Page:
Thursday, October 29, 2015

Time Marshes On...

You need to try everything on
I'm always amazed that something I enjoyed wearing one year can look so terrible the next.

It's closet switching time. Though still warm and muggy in south Texas, the days are shorter, turkeys are piled high in the supermarket, and Christmas ornaments for sale in aisle 6. There's not enough closet space in this little bungalow, so I keep half my things in giant plastic tubs behind a screen in the bedroom. Twice a year I haul out the containers and start the process.

A girl can dream

I never hang everything, because of course I can't fit into it all. I'm a firm believer that unworn wardrobe will shrink of its own volition while resting. Some things are hard to give up, but after a year I realize it will be "never again". Out they go— with a sigh.

But there are other things that made me happy just nine months ago. These still fit, but are the clothes for another person. Those ruffles? That full skirt? A bolero jacket? Some of it is Style. I'm as finely attuned to that as a sommelier is to wine. Maybe 20014 wasn't such a great year. Did I change that much? Did fashion? Who am I now?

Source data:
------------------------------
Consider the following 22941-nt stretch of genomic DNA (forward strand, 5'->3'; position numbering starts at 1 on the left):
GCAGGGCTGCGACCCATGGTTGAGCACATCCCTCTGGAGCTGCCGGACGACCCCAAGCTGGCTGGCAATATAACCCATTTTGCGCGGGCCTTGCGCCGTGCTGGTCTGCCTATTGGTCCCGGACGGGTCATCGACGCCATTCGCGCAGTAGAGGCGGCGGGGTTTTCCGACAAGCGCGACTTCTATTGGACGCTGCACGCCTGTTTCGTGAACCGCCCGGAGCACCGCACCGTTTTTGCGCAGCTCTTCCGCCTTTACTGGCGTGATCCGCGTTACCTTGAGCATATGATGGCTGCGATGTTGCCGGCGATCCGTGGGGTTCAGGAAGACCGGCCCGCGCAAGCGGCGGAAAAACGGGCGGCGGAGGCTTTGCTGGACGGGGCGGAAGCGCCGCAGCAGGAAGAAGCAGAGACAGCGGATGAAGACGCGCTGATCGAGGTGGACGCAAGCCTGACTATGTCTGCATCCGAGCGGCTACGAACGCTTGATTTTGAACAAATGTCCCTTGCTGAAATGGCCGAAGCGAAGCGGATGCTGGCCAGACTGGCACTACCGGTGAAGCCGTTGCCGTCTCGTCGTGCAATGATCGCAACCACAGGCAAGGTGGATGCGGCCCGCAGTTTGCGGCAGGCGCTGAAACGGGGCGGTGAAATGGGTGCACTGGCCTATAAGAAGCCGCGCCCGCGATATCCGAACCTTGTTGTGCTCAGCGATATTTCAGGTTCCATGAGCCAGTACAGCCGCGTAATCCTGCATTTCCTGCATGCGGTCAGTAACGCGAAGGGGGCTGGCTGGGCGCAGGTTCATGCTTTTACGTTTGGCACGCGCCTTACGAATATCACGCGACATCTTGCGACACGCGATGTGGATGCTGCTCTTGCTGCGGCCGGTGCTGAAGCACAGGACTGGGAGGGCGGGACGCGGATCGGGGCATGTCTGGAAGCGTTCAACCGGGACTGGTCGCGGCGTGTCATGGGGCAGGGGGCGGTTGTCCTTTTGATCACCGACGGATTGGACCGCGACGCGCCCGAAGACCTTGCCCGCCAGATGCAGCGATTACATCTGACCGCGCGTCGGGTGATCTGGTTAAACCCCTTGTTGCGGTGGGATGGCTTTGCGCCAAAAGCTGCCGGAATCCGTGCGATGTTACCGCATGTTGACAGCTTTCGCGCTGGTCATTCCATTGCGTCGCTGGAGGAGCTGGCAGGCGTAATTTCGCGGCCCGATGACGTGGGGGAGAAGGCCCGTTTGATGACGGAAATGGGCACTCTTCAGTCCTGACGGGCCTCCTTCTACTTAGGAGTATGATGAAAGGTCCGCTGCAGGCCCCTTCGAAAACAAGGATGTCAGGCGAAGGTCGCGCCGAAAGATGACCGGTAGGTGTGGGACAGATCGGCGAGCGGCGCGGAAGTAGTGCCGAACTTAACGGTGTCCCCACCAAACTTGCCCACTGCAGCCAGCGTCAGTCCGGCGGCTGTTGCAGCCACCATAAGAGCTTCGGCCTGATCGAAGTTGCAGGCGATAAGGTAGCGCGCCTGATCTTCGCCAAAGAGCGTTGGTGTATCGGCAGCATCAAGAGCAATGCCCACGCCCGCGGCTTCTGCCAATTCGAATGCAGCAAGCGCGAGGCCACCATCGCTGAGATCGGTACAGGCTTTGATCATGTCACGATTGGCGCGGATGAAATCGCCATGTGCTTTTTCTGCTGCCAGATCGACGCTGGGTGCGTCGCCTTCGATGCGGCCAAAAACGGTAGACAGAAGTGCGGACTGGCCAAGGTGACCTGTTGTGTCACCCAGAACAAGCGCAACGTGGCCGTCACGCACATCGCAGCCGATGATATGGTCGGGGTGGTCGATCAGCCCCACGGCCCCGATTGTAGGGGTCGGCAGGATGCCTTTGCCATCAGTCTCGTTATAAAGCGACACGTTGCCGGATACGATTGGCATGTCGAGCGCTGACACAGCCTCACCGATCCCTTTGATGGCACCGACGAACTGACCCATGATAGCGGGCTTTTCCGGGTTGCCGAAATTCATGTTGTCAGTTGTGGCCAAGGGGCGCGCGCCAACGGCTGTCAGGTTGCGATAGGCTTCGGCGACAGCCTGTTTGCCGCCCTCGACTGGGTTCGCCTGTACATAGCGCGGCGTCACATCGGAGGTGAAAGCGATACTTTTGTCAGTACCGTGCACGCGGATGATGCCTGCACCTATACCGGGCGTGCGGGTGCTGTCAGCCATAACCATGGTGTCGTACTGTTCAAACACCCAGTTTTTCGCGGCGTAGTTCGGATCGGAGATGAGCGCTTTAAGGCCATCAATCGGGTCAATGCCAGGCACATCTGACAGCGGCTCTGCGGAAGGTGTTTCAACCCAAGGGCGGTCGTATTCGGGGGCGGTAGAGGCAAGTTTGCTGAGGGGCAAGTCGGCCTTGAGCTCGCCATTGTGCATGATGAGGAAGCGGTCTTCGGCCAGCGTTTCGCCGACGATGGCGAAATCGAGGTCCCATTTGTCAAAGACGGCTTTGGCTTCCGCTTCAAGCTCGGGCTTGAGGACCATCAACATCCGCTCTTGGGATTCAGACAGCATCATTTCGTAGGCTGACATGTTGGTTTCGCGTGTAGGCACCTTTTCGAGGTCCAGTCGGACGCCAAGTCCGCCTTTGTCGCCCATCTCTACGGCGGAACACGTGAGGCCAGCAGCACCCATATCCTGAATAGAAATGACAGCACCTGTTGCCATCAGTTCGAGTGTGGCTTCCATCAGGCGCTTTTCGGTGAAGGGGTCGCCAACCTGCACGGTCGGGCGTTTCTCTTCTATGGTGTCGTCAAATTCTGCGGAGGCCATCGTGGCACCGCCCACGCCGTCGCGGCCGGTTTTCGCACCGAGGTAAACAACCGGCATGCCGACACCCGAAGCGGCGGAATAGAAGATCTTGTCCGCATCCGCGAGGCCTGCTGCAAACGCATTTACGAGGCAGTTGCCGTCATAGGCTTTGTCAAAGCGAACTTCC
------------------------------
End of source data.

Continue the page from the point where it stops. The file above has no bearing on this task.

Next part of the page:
As I try things on (and you have to do that) I ask myself: Is this appropriate for a 73-year-old woman? It's a bit like playing with a hang-nail. I can't resist the urge to inflict a little pain. It still surprises me I am how old???????????? I want to embrace this gift with dignity and a sense of fun but don't want to look silly. I have to ask the question, even if I am giving myself the answer.

A bunch of stuff gets donated and some taken for resale. The resale shop doesn't give much (not a consignment set-up), but I've found some goodies there myself in the past. I like the idea of giving someone else a chance to enjoy mine.

Don't worry; I'm not getting the least bit ascetic. I couldn't leave without hauling home an ankle length faux-fur black Mongolian lamb vest for $14.

Add 12 inches

Sunday, October 25, 2015

All Hail Halloween

If you have half a mind to dress up for Halloween this year, listen to that half. Halloween falls on a Saturday, a day most people can wear whatever they want.

These young ladies are pretty seriously tricked out in their witch costumes— so well in fact I wonder if this was the inspiration for American Horror's season, "Coven", about junior witches.

When I was a kid costumes were usually homemade and not very elaborate. Little boys were either cowboys (vest, six-shooters and a star were little-boy attire) or hobos in their dad's old clothes. Little girls wore stuff they wore for dress-up, a mishmash of mom's cast-off clothes and accessories with (for one night only) makeup. Store bought costumes were considered lame as well as dangerous. They were made from a highly flammable combination of paper and quasi-cloth. Not recommended for wearing near jack o'lanterns (yes, we put real candles in those).